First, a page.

7. Kafka on the Shore – Haruki Murakami
    Another great find in the middle of the pandemic. This book was quite unexpected and extremely different from any other books I have read. It is about Kafka, a 15 years old boy who is trying to run away from his fate. But the adventure he went through has so much more meaning. Definitely became one of my favorites.
  8. Pride and Prejudice – Jane Austen
    When buying this book, I never thought I would love it so much, as the main genre is romance. After I read it, I realized that it’s way more than that. Elizabeth Bennet, the main character here, blatantly refuses her family needs for her to marry quickly. Rather, she focuses on her individual needs of self growth and marrying a man of her choice, not her family’s. Which is something radical, especially when the book was published in 1813. So that’s why I might do a proper review on it later!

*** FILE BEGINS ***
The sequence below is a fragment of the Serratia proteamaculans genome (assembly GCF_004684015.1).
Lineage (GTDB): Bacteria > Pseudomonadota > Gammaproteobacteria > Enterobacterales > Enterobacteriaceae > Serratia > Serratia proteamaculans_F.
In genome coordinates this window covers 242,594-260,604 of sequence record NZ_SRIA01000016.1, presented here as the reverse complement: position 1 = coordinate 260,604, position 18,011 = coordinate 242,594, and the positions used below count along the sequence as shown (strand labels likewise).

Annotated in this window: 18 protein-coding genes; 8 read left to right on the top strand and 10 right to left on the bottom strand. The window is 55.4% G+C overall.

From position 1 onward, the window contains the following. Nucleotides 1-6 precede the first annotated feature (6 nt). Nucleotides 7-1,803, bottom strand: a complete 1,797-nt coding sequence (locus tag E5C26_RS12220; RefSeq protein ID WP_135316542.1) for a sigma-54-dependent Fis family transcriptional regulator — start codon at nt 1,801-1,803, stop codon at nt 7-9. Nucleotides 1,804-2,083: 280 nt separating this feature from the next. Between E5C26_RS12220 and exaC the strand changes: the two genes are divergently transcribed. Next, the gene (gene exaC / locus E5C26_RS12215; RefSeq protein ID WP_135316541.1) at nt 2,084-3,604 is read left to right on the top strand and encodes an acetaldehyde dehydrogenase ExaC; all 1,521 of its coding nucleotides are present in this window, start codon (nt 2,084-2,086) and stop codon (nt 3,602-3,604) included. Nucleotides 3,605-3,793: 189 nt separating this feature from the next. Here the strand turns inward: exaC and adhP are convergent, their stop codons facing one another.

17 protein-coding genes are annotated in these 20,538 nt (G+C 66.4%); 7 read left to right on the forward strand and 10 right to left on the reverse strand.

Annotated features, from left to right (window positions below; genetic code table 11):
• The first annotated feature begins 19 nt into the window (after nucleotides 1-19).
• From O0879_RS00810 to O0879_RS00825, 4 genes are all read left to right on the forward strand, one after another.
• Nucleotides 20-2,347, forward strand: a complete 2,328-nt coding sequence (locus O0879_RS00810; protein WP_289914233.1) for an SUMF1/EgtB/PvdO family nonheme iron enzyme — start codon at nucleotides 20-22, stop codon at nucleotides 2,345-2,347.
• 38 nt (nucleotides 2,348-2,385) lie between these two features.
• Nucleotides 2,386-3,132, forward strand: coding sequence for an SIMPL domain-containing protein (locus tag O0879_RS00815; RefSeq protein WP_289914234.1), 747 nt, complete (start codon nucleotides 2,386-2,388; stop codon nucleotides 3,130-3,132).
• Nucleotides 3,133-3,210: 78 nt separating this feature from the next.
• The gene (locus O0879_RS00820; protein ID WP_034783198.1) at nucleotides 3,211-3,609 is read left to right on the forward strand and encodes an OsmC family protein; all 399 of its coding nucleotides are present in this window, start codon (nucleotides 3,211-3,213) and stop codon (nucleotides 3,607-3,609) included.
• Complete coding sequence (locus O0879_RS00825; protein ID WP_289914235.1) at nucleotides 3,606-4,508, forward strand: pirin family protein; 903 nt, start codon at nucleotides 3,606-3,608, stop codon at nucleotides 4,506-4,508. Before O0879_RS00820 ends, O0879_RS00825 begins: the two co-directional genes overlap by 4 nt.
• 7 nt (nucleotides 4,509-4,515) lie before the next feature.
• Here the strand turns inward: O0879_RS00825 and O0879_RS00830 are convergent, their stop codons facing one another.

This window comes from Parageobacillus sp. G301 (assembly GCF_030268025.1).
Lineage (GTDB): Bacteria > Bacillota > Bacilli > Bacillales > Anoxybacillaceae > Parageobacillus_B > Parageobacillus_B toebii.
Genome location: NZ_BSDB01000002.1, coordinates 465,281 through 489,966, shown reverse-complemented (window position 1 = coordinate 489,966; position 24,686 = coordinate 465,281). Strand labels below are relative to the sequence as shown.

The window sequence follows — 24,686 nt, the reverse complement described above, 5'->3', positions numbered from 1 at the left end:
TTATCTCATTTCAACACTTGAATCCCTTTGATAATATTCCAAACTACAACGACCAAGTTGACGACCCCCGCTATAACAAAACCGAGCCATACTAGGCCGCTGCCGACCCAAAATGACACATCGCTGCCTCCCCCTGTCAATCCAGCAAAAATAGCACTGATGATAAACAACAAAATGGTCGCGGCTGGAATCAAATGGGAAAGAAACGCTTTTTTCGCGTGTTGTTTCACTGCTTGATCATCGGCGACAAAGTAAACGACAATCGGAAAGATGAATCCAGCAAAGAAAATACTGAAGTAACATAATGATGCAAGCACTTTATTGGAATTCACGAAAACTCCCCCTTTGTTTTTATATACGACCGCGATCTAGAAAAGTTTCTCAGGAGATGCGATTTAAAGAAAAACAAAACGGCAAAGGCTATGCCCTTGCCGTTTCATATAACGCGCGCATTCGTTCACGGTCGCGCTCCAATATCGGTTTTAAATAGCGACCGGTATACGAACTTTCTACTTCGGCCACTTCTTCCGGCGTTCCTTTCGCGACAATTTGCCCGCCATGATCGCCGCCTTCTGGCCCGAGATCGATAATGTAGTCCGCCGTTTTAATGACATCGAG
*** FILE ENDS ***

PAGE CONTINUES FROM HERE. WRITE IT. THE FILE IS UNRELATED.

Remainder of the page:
9. The Story Factor – Annette Simmons
    This book illustrates the power of storytelling as a method of communication that can be useful in influencing or persuading others. Despite it not being something I would read over and over again, I learned a lot about how to improve my communication skills and implement it properly on a daily basis.
  10. The Five People You Meet in Heaven – Mitch Albom
    This one is also from my school library. The story focuses on Eddie, the main character, in his afterlife. The language style is light and easy to read, while also maintaining the philosophical message in the story.
  11. Inilah Esai – Muhidin M. Dahlan
    As the title suggests, this book gives an explanation about the meaning and purpose of the essay. As well as examples of revolutionary essays in Indonesian history.
  12. Inilah Resensi – Muhidin M. Dahlan
    Similar as the previous book, this one explains about the meaning and purpose of book reviews. The book also mentions the characteristics of the book review created by several notable figures in Indonesia.

Besides those books, there are some other I have started reading but haven’t finished yet (not a good habit, I know), and it’s worth mentioning: